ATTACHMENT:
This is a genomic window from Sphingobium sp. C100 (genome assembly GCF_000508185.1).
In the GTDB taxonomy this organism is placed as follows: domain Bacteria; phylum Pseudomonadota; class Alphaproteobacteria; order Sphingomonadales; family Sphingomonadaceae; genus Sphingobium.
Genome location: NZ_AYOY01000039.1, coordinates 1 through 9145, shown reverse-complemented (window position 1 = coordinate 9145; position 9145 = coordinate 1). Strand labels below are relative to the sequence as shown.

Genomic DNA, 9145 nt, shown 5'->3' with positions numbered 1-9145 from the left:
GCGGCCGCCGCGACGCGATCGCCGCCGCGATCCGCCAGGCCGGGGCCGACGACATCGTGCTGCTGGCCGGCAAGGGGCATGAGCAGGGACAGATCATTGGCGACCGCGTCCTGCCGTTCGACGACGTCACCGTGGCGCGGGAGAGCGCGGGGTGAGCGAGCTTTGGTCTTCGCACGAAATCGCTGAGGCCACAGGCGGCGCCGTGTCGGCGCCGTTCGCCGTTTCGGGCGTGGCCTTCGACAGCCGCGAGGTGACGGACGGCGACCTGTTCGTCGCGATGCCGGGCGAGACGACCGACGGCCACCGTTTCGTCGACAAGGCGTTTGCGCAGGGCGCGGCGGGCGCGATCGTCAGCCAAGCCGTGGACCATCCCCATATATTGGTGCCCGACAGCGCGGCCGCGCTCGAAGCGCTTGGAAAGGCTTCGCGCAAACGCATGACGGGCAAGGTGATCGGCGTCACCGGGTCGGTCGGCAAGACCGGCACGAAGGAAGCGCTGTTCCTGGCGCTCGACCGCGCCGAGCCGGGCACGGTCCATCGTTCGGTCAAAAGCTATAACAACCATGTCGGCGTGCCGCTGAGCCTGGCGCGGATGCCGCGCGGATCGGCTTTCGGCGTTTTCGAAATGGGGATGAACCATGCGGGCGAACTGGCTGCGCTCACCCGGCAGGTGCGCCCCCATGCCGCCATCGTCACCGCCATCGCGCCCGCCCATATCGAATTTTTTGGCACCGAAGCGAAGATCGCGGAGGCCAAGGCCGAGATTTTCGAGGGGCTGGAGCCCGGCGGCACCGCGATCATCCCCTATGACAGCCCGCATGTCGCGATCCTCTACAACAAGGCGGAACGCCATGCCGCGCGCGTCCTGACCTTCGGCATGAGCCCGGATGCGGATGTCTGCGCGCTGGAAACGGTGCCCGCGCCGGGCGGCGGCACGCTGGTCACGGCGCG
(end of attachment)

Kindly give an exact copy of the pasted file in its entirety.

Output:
This is a genomic window from Sphingobium sp. C100 (genome assembly GCF_000508185.1).
In the GTDB taxonomy this organism is placed as follows: domain Bacteria; phylum Pseudomonadota; class Alphaproteobacteria; order Sphingomonadales; family Sphingomonadaceae; genus Sphingobium.
Genome location: NZ_AYOY01000039.1, coordinates 1 through 9145, shown reverse-complemented (window position 1 = coordinate 9145; position 9145 = coordinate 1). Strand labels below are relative to the sequence as shown.

Genomic DNA, 9145 nt, shown 5'->3' with positions numbered 1-9145 from the left:
GCGGCCGCCGCGACGCGATCGCCGCCGCGATCCGCCAGGCCGGGGCCGACGACATCGTGCTGCTGGCCGGCAAGGGGCATGAGCAGGGACAGATCATTGGCGACCGCGTCCTGCCGTTCGACGACGTCACCGTGGCGCGGGAGAGCGCGGGGTGAGCGAGCTTTGGTCTTCGCACGAAATCGCTGAGGCCACAGGCGGCGCCGTGTCGGCGCCGTTCGCCGTTTCGGGCGTGGCCTTCGACAGCCGCGAGGTGACGGACGGCGACCTGTTCGTCGCGATGCCGGGCGAGACGACCGACGGCCACCGTTTCGTCGACAAGGCGTTTGCGCAGGGCGCGGCGGGCGCGATCGTCAGCCAAGCCGTGGACCATCCCCATATATTGGTGCCCGACAGCGCGGCCGCGCTCGAAGCGCTTGGAAAGGCTTCGCGCAAACGCATGACGGGCAAGGTGATCGGCGTCACCGGGTCGGTCGGCAAGACCGGCACGAAGGAAGCGCTGTTCCTGGCGCTCGACCGCGCCGAGCCGGGCACGGTCCATCGTTCGGTCAAAAGCTATAACAACCATGTCGGCGTGCCGCTGAGCCTGGCGCGGATGCCGCGCGGATCGGCTTTCGGCGTTTTCGAAATGGGGATGAACCATGCGGGCGAACTGGCTGCGCTCACCCGGCAGGTGCGCCCCCATGCCGCCATCGTCACCGCCATCGCGCCCGCCCATATCGAATTTTTTGGCACCGAAGCGAAGATCGCGGAGGCCAAGGCCGAGATTTTCGAGGGGCTGGAGCCCGGCGGCACCGCGATCATCCCCTATGACAGCCCGCATGTCGCGATCCTCTACAACAAGGCGGAACGCCATGCCGCGCGCGTCCTGACCTTCGGCATGAGCCCGGATGCGGATGTCTGCGCGCTGGAAACGGTGCCCGCGCCGGGCGGCGGCACGCTGGTCACGGCGCG